Staff remuneration is often one of a business’s largest overheads. However, while procurement professionals generally have a firm grip on the proportion of revenue which is directed towards payroll, the cost associated with recruiting this talent in the first instance often remains hidden.
Recent data from the Recruitment & Employment Confederation (REC) shows that in the UK, the average recruitment fee for a single permanent placement increased by 6.4% in 2017/18 to reach £4,238. When coupled with separate figures from LinkedIn, which reveal that the average global staff turnover rate now stands at 11%, the price of managing staff turnover is apparent.
Based on the above figures, companies in the UK with a headcount of just 250 shell out, on average, £116,545 a year on recruitment agency fees – even if they are not increasing headcount. Using the same methodology, it can be deduced that an organisation which employs 1,500 people can expect to spend at least £699,270 annually on agency fees, while a firm with 5,000 staff will hand over an average of £2,330,900 each year to recruitment firms just to manage talent attrition.
In addition, further costs are incurred when sourcing and securing senior hires and niche skillsets, where recruitment fees are often double the average – and that is before managing contingent workers or actively growing headcount is taken into account. However, historic practices where talent acquisition is managed disparately across several functions, departments or locations with no centralised budget mean that the true cost of hiring is often invisible.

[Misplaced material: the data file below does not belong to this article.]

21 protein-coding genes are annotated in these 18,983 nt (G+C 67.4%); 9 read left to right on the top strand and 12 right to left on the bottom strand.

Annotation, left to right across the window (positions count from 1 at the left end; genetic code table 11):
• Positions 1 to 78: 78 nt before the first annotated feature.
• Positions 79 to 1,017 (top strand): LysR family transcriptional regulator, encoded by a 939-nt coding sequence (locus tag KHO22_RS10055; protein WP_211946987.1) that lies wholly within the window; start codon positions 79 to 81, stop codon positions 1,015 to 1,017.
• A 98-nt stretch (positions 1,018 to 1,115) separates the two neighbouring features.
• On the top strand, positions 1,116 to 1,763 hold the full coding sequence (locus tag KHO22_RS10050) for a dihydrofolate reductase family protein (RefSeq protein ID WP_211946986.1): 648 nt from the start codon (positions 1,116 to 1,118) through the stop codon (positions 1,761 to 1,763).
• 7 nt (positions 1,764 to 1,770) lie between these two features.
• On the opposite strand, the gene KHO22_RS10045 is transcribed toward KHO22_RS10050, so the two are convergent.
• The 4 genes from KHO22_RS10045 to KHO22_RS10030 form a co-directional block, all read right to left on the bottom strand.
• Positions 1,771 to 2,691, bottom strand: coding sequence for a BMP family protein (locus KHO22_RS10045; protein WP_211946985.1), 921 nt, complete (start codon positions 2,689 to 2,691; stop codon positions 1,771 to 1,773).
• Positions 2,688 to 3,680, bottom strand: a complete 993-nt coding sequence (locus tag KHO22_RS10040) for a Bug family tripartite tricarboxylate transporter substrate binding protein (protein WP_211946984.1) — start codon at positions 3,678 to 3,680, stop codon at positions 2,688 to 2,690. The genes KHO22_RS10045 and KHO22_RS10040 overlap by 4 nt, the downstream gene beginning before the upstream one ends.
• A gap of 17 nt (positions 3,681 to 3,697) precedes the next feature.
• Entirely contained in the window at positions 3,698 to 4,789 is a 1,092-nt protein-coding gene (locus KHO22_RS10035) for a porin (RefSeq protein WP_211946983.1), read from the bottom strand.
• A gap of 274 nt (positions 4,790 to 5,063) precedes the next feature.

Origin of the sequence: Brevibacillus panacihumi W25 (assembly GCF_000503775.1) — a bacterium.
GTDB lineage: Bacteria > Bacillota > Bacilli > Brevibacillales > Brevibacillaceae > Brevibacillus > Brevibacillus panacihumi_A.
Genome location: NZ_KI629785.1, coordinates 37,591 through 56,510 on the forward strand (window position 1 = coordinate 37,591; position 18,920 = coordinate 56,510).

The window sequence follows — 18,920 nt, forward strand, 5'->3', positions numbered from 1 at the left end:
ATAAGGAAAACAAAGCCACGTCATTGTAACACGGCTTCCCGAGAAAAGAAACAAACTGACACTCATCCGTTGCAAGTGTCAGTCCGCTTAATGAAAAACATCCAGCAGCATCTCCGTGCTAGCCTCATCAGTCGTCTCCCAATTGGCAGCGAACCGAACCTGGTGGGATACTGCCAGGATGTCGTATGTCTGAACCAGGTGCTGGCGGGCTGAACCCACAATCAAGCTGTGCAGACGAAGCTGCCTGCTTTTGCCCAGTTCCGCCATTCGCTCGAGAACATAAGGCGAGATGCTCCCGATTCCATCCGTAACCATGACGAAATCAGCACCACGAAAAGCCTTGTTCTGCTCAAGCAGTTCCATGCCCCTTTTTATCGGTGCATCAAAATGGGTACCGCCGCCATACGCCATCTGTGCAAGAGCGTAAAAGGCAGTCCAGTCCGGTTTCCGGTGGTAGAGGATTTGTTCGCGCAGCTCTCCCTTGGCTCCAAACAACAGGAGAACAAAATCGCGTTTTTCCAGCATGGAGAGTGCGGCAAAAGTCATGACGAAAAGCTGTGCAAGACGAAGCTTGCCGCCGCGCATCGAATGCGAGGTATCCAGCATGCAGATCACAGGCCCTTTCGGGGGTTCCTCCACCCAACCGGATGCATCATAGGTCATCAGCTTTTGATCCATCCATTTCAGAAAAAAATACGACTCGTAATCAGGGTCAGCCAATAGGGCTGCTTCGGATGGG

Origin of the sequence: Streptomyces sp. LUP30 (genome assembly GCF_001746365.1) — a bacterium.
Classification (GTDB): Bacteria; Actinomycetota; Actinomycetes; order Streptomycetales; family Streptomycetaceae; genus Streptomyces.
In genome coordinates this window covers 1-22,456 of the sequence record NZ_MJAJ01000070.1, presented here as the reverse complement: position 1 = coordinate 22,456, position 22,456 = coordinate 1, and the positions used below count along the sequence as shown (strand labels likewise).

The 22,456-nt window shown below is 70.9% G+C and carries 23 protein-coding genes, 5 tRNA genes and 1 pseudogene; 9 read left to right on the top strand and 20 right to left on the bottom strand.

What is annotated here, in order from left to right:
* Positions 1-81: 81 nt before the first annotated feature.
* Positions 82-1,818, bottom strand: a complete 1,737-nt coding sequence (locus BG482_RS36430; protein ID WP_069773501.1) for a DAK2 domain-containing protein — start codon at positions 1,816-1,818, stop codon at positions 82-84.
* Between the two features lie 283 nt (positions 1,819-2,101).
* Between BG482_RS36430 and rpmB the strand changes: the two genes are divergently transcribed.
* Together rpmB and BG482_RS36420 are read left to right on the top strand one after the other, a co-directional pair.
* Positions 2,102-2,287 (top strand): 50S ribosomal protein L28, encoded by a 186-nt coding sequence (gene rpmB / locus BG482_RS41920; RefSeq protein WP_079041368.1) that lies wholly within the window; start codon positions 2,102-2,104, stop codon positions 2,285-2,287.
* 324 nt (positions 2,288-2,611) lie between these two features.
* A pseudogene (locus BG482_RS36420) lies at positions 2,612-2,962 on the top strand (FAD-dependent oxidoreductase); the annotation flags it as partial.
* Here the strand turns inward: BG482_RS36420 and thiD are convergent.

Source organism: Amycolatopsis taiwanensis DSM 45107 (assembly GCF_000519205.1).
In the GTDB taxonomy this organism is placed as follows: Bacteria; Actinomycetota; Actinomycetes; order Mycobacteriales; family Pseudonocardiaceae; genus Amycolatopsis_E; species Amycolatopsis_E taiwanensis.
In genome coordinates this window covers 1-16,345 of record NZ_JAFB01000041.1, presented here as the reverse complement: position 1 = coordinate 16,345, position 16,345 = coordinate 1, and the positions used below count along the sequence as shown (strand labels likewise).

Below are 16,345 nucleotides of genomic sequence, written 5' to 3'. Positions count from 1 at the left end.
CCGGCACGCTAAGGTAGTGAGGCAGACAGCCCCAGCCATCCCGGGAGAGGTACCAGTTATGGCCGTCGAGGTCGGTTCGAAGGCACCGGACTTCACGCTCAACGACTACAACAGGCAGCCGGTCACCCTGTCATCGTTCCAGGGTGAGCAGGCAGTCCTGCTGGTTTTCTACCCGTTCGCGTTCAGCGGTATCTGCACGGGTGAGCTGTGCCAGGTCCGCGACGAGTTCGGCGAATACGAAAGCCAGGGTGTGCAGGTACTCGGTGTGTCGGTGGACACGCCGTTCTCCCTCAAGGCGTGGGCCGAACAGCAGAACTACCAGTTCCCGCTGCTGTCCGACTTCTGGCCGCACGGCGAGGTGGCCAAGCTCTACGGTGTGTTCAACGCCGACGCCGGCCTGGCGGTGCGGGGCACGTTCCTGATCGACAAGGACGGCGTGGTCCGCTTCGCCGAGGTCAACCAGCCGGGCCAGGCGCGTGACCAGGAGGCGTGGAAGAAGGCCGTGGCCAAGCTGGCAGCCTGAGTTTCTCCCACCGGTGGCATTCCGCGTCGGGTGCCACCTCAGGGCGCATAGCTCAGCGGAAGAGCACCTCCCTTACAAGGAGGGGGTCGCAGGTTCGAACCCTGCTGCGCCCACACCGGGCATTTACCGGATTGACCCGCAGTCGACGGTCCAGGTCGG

For procurement professionals looking to get a handle on staffing spend, the first step is to analyse and evaluate how the business has hired historically in order to inform future recruitment strategies. It is only through a comprehensive audit of existing processes, practices and talent providers that practitioners can identify opportunities for positive change.
Once the full picture around hiring costs has been revealed, procurement teams can begin working collaboratively with other functions to trim or even eliminate spend on recruitment agency fees. For example, through introducing a policy to advertise all positions internally, enhancing the company’s website to attract more direct candidate applications or implementing an employee referral scheme. Inviting incumbent suppliers to renegotiate terms of business can also be a particularly effective means to manage spend – especially when partnering with agencies which have been successful in filling a high percentage of vacancies, but to which hiring managers are still paying the rate card.
Streamlining the internal recruitment approval process to improve visibility is also vital. As is introducing systems where recruitment activity is regularly recorded to provide transparency around KPIs, vacancy challenges and costs which is available to all stakeholders.
There is no doubt that the cost of managing permanent staff turnover alone can have a significant impact on a company’s bottom line. However, complex, disjointed and inconsistent recruitment processes are often a barrier to efficiencies. Increasing awareness around the price of recruitment is crucial to building a culture of accountability – and procurement professionals are best placed to lead this change.
☛ Steve Lorde is co-founder and director of Consult Inhouse.